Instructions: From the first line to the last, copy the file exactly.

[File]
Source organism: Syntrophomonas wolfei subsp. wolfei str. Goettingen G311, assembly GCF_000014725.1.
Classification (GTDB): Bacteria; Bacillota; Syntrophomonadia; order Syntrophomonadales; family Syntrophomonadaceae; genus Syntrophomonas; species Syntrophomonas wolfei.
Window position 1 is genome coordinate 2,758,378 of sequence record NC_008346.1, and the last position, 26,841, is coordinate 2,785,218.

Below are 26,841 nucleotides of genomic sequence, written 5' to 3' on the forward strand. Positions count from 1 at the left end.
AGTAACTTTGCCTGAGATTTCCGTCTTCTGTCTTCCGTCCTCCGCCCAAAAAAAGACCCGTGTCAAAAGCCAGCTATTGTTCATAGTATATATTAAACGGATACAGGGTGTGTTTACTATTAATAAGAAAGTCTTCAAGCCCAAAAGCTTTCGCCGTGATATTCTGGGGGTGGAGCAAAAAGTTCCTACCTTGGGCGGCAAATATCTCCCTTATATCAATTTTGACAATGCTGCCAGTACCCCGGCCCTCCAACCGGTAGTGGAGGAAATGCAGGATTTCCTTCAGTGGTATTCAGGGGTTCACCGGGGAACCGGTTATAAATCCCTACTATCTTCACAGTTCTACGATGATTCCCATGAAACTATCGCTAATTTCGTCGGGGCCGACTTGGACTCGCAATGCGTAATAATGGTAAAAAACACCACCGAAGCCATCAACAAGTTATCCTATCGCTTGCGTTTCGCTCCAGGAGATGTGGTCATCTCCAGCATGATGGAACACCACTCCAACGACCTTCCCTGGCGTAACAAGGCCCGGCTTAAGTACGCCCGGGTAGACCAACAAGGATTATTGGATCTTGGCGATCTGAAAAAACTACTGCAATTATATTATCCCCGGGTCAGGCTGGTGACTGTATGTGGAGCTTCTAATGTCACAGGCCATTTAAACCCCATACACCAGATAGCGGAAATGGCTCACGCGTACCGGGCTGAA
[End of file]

Source organism: Syntrophomonas wolfei subsp. wolfei str. Goettingen G311, assembly GCF_000014725.1.
Classification (GTDB): Bacteria; Bacillota; Syntrophomonadia; order Syntrophomonadales; family Syntrophomonadaceae; genus Syntrophomonas; species Syntrophomonas wolfei.
Window position 1 is genome coordinate 2,758,378 of sequence record NC_008346.1, and the last position, 26,841, is coordinate 2,785,218.

Below are 26,841 nucleotides of genomic sequence, written 5' to 3' on the forward strand. Positions count from 1 at the left end.
AGTAACTTTGCCTGAGATTTCCGTCTTCTGTCTTCCGTCCTCCGCCCAAAAAAAGACCCGTGTCAAAAGCCAGCTATTGTTCATAGTATATATTAAACGGATACAGGGTGTGTTTACTATTAATAAGAAAGTCTTCAAGCCCAAAAGCTTTCGCCGTGATATTCTGGGGGTGGAGCAAAAAGTTCCTACCTTGGGCGGCAAATATCTCCCTTATATCAATTTTGACAATGCTGCCAGTACCCCGGCCCTCCAACCGGTAGTGGAGGAAATGCAGGATTTCCTTCAGTGGTATTCAGGGGTTCACCGGGGAACCGGTTATAAATCCCTACTATCTTCACAGTTCTACGATGATTCCCATGAAACTATCGCTAATTTCGTCGGGGCCGACTTGGACTCGCAATGCGTAATAATGGTAAAAAACACCACCGAAGCCATCAACAAGTTATCCTATCGCTTGCGTTTCGCTCCAGGAGATGTGGTCATCTCCAGCATGATGGAACACCACTCCAACGACCTTCCCTGGCGTAACAAGGCCCGGCTTAAGTACGCCCGGGTAGACCAACAAGGATTATTGGATCTTGGCGATCTGAAAAAACTACTGCAATTATATTATCCCCGGGTCAGGCTGGTGACTGTATGTGGAGCTTCTAATGTCACAGGCCATTTAAACCCCATACACCAGATAGCGGAAATGGCTCACGCGTACCGGGCTGAA